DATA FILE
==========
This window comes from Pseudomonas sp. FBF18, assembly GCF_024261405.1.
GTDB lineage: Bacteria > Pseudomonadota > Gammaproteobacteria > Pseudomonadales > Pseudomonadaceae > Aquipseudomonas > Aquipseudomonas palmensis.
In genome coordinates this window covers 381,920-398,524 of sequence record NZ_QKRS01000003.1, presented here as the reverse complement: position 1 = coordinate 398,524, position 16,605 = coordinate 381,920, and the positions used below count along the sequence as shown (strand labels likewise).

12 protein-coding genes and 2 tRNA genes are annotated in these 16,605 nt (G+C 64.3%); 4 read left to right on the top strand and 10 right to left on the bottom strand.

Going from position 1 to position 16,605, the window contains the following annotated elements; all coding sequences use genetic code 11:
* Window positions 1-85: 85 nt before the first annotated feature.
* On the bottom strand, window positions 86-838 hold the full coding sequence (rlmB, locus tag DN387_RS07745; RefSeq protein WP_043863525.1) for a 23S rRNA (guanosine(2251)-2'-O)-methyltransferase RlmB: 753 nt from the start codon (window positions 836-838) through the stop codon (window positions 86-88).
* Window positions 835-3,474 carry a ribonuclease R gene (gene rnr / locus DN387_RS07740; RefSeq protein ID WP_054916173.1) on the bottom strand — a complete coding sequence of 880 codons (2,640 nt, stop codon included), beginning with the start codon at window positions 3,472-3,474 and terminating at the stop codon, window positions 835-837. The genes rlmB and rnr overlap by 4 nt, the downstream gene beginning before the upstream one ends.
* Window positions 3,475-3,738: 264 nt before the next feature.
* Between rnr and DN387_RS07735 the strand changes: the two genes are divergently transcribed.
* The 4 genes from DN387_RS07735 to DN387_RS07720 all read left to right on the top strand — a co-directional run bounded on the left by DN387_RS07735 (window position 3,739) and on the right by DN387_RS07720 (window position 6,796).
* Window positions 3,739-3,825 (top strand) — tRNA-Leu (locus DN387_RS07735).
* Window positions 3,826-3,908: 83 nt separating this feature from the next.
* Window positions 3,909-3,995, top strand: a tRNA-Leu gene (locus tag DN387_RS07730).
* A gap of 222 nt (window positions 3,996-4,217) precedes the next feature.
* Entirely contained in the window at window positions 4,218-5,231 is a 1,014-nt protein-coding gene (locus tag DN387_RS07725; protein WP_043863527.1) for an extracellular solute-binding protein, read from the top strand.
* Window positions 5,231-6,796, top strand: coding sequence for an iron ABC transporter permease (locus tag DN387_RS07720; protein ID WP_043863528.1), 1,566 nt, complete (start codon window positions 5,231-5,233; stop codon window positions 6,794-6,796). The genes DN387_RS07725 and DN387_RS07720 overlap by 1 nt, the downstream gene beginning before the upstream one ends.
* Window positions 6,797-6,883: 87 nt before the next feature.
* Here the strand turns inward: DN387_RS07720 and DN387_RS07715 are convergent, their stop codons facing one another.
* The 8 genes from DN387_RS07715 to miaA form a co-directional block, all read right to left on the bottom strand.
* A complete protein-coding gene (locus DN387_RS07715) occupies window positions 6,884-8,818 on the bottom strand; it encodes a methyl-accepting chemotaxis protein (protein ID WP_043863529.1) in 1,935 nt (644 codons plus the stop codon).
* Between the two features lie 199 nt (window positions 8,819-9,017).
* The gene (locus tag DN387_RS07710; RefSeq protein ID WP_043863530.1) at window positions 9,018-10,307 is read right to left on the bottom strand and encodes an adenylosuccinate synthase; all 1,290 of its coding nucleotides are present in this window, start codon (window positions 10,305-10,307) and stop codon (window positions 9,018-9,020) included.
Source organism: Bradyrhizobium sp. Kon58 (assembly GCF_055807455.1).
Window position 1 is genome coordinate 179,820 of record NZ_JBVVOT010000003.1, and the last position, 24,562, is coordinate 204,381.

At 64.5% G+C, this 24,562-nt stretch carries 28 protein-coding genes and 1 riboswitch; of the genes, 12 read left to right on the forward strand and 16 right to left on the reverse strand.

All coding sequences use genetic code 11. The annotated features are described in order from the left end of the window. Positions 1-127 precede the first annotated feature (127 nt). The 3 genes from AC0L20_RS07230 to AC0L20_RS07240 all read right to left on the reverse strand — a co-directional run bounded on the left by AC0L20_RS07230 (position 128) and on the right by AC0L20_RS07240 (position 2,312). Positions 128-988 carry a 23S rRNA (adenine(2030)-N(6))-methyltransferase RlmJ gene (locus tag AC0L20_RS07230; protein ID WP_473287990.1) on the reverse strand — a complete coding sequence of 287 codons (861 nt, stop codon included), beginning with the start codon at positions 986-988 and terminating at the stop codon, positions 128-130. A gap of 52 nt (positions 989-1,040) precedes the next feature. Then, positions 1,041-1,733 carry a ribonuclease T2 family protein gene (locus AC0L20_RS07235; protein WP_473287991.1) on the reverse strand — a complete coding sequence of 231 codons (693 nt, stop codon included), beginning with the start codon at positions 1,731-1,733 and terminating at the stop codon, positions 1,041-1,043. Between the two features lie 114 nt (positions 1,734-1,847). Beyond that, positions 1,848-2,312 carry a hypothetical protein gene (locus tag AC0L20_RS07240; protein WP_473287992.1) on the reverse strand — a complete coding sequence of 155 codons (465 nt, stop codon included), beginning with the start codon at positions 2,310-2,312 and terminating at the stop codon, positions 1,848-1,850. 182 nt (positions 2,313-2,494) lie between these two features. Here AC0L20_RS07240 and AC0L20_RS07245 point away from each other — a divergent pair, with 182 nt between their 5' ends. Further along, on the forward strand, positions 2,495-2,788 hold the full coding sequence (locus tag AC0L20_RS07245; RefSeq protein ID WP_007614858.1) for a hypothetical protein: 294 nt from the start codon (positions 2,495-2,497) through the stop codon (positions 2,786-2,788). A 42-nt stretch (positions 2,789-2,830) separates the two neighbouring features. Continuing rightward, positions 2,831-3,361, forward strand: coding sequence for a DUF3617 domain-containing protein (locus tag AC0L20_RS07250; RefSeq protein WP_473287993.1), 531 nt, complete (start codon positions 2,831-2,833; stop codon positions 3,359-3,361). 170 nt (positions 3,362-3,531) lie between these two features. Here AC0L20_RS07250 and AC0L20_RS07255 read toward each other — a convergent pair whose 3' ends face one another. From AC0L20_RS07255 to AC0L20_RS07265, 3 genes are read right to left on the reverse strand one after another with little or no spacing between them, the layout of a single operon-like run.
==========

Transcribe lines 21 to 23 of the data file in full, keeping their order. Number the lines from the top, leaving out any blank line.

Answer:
* A complete protein-coding gene (locus DN387_RS07715) occupies window positions 6,884-8,818 on the bottom strand; it encodes a methyl-accepting chemotaxis protein (protein ID WP_043863529.1) in 1,935 nt (644 codons plus the stop codon).
* Between the two features lie 199 nt (window positions 8,819-9,017).
* The gene (locus tag DN387_RS07710; RefSeq protein ID WP_043863530.1) at window positions 9,018-10,307 is read right to left on the bottom strand and encodes an adenylosuccinate synthase; all 1,290 of its coding nucleotides are present in this window, start codon (window positions 10,305-10,307) and stop codon (window positions 9,018-9,020) included.